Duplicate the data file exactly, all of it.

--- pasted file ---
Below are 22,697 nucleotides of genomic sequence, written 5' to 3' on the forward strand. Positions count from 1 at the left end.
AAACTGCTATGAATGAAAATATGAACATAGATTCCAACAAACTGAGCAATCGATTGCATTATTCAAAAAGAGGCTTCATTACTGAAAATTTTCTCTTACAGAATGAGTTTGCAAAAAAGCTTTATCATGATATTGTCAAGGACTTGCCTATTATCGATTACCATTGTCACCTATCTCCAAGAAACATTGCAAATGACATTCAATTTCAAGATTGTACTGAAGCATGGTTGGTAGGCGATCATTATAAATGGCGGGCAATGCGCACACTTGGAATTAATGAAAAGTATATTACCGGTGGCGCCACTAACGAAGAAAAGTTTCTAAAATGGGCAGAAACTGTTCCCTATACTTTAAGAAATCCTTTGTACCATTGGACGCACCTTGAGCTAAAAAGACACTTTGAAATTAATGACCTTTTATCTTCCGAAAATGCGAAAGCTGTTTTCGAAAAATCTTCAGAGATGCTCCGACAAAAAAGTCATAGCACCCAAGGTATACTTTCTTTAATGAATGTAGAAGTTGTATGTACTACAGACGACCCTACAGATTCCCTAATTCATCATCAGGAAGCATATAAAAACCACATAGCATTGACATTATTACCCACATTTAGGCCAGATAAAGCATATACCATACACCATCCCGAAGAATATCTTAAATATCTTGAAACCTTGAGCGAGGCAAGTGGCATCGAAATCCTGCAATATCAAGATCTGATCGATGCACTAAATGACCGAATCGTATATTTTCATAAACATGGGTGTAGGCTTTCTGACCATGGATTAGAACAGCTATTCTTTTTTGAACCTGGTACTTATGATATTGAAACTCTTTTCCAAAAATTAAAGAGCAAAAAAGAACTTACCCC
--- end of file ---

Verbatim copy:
Below are 22,697 nucleotides of genomic sequence, written 5' to 3' on the forward strand. Positions count from 1 at the left end.
AAACTGCTATGAATGAAAATATGAACATAGATTCCAACAAACTGAGCAATCGATTGCATTATTCAAAAAGAGGCTTCATTACTGAAAATTTTCTCTTACAGAATGAGTTTGCAAAAAAGCTTTATCATGATATTGTCAAGGACTTGCCTATTATCGATTACCATTGTCACCTATCTCCAAGAAACATTGCAAATGACATTCAATTTCAAGATTGTACTGAAGCATGGTTGGTAGGCGATCATTATAAATGGCGGGCAATGCGCACACTTGGAATTAATGAAAAGTATATTACCGGTGGCGCCACTAACGAAGAAAAGTTTCTAAAATGGGCAGAAACTGTTCCCTATACTTTAAGAAATCCTTTGTACCATTGGACGCACCTTGAGCTAAAAAGACACTTTGAAATTAATGACCTTTTATCTTCCGAAAATGCGAAAGCTGTTTTCGAAAAATCTTCAGAGATGCTCCGACAAAAAAGTCATAGCACCCAAGGTATACTTTCTTTAATGAATGTAGAAGTTGTATGTACTACAGACGACCCTACAGATTCCCTAATTCATCATCAGGAAGCATATAAAAACCACATAGCATTGACATTATTACCCACATTTAGGCCAGATAAAGCATATACCATACACCATCCCGAAGAATATCTTAAATATCTTGAAACCTTGAGCGAGGCAAGTGGCATCGAAATCCTGCAATATCAAGATCTGATCGATGCACTAAATGACCGAATCGTATATTTTCATAAACATGGGTGTAGGCTTTCTGACCATGGATTAGAACAGCTATTCTTTTTTGAACCTGGTACTTATGATATTGAAACTCTTTTCCAAAAATTAAAGAGCAAAAAAGAACTTACCCC